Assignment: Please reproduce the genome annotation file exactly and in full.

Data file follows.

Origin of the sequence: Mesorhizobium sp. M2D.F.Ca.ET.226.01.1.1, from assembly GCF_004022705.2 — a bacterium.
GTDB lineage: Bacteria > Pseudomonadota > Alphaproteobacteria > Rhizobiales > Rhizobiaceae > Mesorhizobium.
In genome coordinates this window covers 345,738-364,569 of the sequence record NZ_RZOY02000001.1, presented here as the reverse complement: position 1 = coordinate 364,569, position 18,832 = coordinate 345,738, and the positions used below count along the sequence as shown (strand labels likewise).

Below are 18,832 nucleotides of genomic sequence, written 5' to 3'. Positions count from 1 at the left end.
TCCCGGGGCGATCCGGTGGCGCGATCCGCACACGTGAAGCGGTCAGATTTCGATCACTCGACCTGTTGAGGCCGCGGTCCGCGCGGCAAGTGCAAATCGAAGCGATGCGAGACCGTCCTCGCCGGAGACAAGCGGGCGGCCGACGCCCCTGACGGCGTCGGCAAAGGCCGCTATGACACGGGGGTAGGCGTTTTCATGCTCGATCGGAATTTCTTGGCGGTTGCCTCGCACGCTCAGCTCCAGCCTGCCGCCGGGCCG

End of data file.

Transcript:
Origin of the sequence: Mesorhizobium sp. M2D.F.Ca.ET.226.01.1.1, from assembly GCF_004022705.2 — a bacterium.
GTDB lineage: Bacteria > Pseudomonadota > Alphaproteobacteria > Rhizobiales > Rhizobiaceae > Mesorhizobium.
In genome coordinates this window covers 345,738-364,569 of the sequence record NZ_RZOY02000001.1, presented here as the reverse complement: position 1 = coordinate 364,569, position 18,832 = coordinate 345,738, and the positions used below count along the sequence as shown (strand labels likewise).

Below are 18,832 nucleotides of genomic sequence, written 5' to 3'. Positions count from 1 at the left end.
TCCCGGGGCGATCCGGTGGCGCGATCCGCACACGTGAAGCGGTCAGATTTCGATCACTCGACCTGTTGAGGCCGCGGTCCGCGCGGCAAGTGCAAATCGAAGCGATGCGAGACCGTCCTCGCCGGAGACAAGCGGGCGGCCGACGCCCCTGACGGCGTCGGCAAAGGCCGCTATGACACGGGGGTAGGCGTTTTCATGCTCGATCGGAATTTCTTGGCGGTTGCCTCGCACGCTCAGCTCCAGCCTGCCGCCGGGCCG